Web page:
"Cars will not vote for them; so they are wasting their own time and dreaming the wrong dreams," he noted.
Concerning the failed coalition between his political party (MDR) and the All Liberian Party (ALP) of businessman turned politician Benoni Urey, he said Urey's refusal to serve as his vice standard bearer brought an end to the proposed coalition.
"I have been tested at two main elections in this country but Urey has not been tested at any elections, not even for a city mayor position," he pointed out.
Speaking further, Sen. Johnson accused Mr. Urey of a plot to kill him and his counterparts when Urey surreptitiously planned a coalition meeting with him in Accra, Ghana a few months ago.
"A few months ago, I received a communication from the ALP through one Alex Whapoe asking me and a few of my party executives to honor an invitation to Ghana for some political discussion. When we accepted, Mr. Whapoe, who was at that time in the United States, sent us our plane tickets. But in short, there came more than three changes in the plane tickets," he said, noting that after Birdview, the last ticket that came for him and his three counterparts, Moses Ziah, Cllr. Cocker and Moses Bangura, were from Air Maroc, which always depart late in the evening.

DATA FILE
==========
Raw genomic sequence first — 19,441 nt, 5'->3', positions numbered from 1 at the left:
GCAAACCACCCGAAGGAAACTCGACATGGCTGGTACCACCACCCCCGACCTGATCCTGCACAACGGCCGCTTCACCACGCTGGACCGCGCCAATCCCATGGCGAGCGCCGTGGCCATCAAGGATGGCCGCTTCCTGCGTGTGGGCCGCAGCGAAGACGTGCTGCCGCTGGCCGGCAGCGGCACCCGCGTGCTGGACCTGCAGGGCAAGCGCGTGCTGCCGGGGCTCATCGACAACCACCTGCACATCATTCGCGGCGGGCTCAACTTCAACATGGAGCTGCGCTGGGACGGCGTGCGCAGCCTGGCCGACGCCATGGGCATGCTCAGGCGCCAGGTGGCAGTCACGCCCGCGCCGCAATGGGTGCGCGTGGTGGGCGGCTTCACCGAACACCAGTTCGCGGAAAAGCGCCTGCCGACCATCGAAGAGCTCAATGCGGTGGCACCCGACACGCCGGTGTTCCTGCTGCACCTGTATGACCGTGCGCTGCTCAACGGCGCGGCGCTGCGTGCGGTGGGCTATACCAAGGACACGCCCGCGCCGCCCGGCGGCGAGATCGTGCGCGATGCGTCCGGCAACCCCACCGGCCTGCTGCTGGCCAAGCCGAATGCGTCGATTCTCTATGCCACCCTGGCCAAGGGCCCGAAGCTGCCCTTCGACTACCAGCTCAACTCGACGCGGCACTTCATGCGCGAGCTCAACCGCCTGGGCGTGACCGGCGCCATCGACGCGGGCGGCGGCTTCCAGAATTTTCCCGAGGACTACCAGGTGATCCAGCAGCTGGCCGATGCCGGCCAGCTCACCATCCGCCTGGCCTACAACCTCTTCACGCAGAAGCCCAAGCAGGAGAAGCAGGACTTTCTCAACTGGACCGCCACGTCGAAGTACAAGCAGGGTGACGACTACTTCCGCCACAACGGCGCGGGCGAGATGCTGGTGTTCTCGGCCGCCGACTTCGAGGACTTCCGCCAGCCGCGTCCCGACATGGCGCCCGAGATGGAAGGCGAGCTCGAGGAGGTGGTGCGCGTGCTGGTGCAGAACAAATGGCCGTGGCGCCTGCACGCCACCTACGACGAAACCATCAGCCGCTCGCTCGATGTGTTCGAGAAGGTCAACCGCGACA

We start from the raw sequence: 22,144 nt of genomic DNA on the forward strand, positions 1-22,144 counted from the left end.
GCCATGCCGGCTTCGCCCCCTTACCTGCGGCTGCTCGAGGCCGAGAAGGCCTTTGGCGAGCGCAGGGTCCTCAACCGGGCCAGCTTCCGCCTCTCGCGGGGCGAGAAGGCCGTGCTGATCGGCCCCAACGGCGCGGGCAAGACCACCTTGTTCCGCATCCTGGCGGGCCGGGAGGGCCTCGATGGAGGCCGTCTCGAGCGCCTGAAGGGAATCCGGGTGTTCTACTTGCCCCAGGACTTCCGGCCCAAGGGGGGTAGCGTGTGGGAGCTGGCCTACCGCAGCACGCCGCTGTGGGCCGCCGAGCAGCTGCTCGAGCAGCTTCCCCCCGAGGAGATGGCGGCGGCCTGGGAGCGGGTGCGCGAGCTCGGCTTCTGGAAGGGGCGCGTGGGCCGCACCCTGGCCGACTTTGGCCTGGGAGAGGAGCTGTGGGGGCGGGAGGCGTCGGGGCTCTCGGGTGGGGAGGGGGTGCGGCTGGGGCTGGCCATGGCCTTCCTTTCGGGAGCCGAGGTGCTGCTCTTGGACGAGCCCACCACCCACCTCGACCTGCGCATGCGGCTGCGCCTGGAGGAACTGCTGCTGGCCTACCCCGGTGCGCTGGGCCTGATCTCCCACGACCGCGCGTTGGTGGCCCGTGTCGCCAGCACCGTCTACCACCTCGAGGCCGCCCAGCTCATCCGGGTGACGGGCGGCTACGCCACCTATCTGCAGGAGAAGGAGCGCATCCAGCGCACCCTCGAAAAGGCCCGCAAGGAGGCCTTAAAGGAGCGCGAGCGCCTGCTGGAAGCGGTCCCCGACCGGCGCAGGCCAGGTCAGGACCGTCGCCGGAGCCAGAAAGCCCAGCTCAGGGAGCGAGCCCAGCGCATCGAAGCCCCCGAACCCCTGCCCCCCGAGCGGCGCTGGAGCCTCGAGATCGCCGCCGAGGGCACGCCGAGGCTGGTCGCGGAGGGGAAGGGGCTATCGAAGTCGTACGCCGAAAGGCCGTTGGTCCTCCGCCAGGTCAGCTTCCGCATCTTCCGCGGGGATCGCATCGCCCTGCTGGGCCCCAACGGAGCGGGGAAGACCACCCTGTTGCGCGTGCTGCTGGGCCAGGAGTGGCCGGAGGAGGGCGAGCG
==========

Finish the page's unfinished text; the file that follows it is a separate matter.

The lawmaker said while in Ghana, he and his colleagues were not lodged at a hotel as expected but at a house surrounded by gangsters.
"After following all security measures, mainly with our information at the Kotoka Airport that Airport West is our place of lodging, but now found ourselves in a strange place, we called the driver who dropped us earlier in a small vehicle and he thinking we may have left something in the vehicle, returned and I ordered him to take us to a hotel I know in Accra. Alex Whapoe denied booking the previous place for us but I demanded that he pay for our lodging since it was he who invited us," he said.
Sen. Johnson said a meeting which he and his fellow delegates attended was also attended by former BBC reporter Robin White and a colleague only identified as Jeff.
"It shocked me to see not Urey or Alex but the two white guys only, even though we were told that Urey's business partners were there to meet with us to discuss political matters," he said.